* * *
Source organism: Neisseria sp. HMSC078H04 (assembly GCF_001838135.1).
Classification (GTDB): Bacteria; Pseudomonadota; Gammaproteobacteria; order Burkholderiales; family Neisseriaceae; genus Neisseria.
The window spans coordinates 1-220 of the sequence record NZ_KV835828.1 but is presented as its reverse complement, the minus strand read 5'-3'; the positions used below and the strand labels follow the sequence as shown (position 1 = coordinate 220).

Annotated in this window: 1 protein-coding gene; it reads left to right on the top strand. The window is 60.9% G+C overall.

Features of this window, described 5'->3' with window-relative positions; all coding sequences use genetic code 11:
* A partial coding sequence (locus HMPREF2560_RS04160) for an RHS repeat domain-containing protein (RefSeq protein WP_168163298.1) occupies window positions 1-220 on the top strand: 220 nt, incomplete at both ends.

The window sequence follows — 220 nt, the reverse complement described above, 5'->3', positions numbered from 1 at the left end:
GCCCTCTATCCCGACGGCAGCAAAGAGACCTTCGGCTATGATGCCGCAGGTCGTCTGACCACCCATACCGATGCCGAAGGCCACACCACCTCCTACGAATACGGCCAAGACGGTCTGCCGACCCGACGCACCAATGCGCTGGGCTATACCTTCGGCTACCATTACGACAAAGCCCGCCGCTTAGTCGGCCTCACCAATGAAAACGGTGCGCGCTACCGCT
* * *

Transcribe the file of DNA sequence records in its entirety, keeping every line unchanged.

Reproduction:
Source organism: Neisseria sp. HMSC078H04 (assembly GCF_001838135.1).
Classification (GTDB): Bacteria; Pseudomonadota; Gammaproteobacteria; order Burkholderiales; family Neisseriaceae; genus Neisseria.
The window spans coordinates 1-220 of the sequence record NZ_KV835828.1 but is presented as its reverse complement, the minus strand read 5'-3'; the positions used below and the strand labels follow the sequence as shown (position 1 = coordinate 220).

Annotated in this window: 1 protein-coding gene; it reads left to right on the top strand. The window is 60.9% G+C overall.

Features of this window, described 5'->3' with window-relative positions; all coding sequences use genetic code 11:
* A partial coding sequence (locus HMPREF2560_RS04160) for an RHS repeat domain-containing protein (RefSeq protein WP_168163298.1) occupies window positions 1-220 on the top strand: 220 nt, incomplete at both ends.

The window sequence follows — 220 nt, the reverse complement described above, 5'->3', positions numbered from 1 at the left end:
GCCCTCTATCCCGACGGCAGCAAAGAGACCTTCGGCTATGATGCCGCAGGTCGTCTGACCACCCATACCGATGCCGAAGGCCACACCACCTCCTACGAATACGGCCAAGACGGTCTGCCGACCCGACGCACCAATGCGCTGGGCTATACCTTCGGCTACCATTACGACAAAGCCCGCCGCTTAGTCGGCCTCACCAATGAAAACGGTGCGCGCTACCGCT